Heavy investment, hydrogen and carbon capture & storage can help keep the temperature increase to 1.7 degrees Celsius
It is still possible to keep the temperature increase to 1.77 degrees Celsius with determined action, according to a new energy economy analysis. But investments in the clean energy sector must triple that of fossil fuel to reach Net Zero by 2050.
Greenhouse gas emissions from developing economies, particularly India, will continue to rise until the end of the present decade and will only begin to decline by the early 2030s, according to the 2022 New Energy Outlook report.
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The report by global, clean energy research provider BloombergNEF analysed Net Zero scenarios or pathways that limit global warming to 1.77 degrees Celsius above pre-industrial levels by 2050, with a 67 per cent assurance.
Emissions in Europe, the United States, Australia and Japan have already peaked this year and will decline rapidly after that, according to their projections. However, China’s drop takes a blended approach; emissions peak this year and stabilise for a while before they realign with developed countries’ trajectories.
Limiting global temperature increases to 1.5 degrees Celsius will not be easily achieved, found the researchers’ modelling. Nevertheless, “there are still plausible pathways to stay within 1.77 degrees Celsius of warming in our Net Zero scenario,” the report said.
“Our modelling suggests emissions need to fall by 30 per cent by 2030 and overall by 6 per cent a year to 2040,” the study added. “Even then, a revolution will be needed in the energy sector to increase momentum and accelerate emissions reductions.”
On the contrary, if no new policies were carried out to transition to a low-carbon economy, the emissions would fall on average at a rate of 0.9 per cent every year, as per the economic transition scenario. This aligned with 2.6 degrees Celsius temperature warming by 2100.
Switching the sources of power generation from fossil fuels to renewable energy is the need of the hour, the report highlighted. This would account for nearly half of the reductions in carbon emissions, according to the author’s net zero calculations.
About 25 per cent of total emissions can be reduced using low-carbon electricity in the transport sector and industrial processes. The rest of the emissions can be abated by hydrogen and carbon capture and storage (CCS) by 6 per cent and 11 per cent, respectively.
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CCS is the process of using technology to capture carbon emissions from industrial processes or power generation, from where it is transported and stored underground for posterity.
Using CCS results in 11 per cent of all emissions being reduced from 2022-50. “The annual rate of emissions captured by CCS grows from very low levels today to 1.7 gigatons of carbon dioxide in 2030, 4.9 gigatons in 2040 and 7.3 gigatons by 2050 — a volume comparable to the combined power sector emissions of China, the US, and Europe in 2021,” the report read.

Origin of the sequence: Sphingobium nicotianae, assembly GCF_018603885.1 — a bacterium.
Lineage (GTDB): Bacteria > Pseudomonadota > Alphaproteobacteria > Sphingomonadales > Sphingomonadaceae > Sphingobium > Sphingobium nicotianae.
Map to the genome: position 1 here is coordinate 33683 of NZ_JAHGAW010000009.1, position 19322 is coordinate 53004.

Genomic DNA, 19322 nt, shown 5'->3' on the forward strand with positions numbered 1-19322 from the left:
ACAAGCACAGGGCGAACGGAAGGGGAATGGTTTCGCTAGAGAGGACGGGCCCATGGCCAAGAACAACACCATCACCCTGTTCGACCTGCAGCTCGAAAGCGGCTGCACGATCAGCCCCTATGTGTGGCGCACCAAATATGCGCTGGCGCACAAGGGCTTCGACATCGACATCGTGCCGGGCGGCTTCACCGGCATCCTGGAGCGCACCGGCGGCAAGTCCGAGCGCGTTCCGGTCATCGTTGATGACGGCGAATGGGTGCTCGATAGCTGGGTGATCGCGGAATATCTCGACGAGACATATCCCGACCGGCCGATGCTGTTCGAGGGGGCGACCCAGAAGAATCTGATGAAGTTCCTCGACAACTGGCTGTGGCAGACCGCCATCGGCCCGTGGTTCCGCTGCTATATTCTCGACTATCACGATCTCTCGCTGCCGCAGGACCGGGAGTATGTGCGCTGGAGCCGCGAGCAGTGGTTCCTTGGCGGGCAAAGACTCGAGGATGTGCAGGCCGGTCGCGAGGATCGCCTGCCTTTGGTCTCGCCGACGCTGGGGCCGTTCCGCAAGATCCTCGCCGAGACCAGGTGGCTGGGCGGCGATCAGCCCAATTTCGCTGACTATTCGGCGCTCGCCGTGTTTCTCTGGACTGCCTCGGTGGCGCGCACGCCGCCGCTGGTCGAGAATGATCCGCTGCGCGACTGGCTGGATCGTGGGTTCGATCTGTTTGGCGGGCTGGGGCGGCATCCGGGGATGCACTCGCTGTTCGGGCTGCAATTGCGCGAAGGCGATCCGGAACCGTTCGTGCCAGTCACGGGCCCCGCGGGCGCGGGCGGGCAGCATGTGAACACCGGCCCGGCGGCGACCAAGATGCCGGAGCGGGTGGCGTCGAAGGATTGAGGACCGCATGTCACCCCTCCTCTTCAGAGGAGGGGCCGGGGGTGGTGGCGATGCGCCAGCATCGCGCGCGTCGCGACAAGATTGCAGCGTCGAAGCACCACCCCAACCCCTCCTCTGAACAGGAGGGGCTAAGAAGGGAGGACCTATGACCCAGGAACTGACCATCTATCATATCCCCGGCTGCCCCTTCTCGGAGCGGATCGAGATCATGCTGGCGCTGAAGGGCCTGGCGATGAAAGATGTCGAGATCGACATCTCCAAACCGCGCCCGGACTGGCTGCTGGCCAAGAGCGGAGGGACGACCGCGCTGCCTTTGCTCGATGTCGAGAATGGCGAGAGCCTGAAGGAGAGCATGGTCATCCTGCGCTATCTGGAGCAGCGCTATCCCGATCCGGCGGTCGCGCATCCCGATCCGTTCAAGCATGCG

The usage of hydrogen grows five-fold in the Net Zero projection for 2050 from 90 million tonnes now to 501 million tonnes in 2050. It is driven by the energy industry (163 million tonnes), steel making (144 million tonnes) and transport (88 million tonnes) sectors for either aviation or shipping.
Net Zero scenario requires a global investment of $194 trillion by 2050 to make this large-scale clean energy transition. “The ratio of investment in clean-energy supply to fossil sources (excluding demand areas) must average 2.9 in this decade, and then rise to 4.9 in the 2030s and 9.7 in the 2040s,” the report said.
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“This means that, for every dollar invested in fossil-energy supplies between now and 2030, $2.9 should be invested in clean energy supplies such as renewable energy, clean hydrogen and carbon capture, rising to nearly $10 after 2040,” it added.
Net Zero projections are not reflective of their assessment of countries’ internal measures and responsibilities, the authors clarified. They mention that the findings are only an analysis of the carbon budget of various sectors, including aviation, petrochemicals, power, rail and road. It also takes into account economic growth and demand factors.
While the 27th Conference of the Parties to the United Nations Framework Convention on Climate Change (COP27) did not result in decisive actions toward phasing out fossil fuels, governments and the public sector could still work closely together to transition to low-carbon energy technologies, the authors said.
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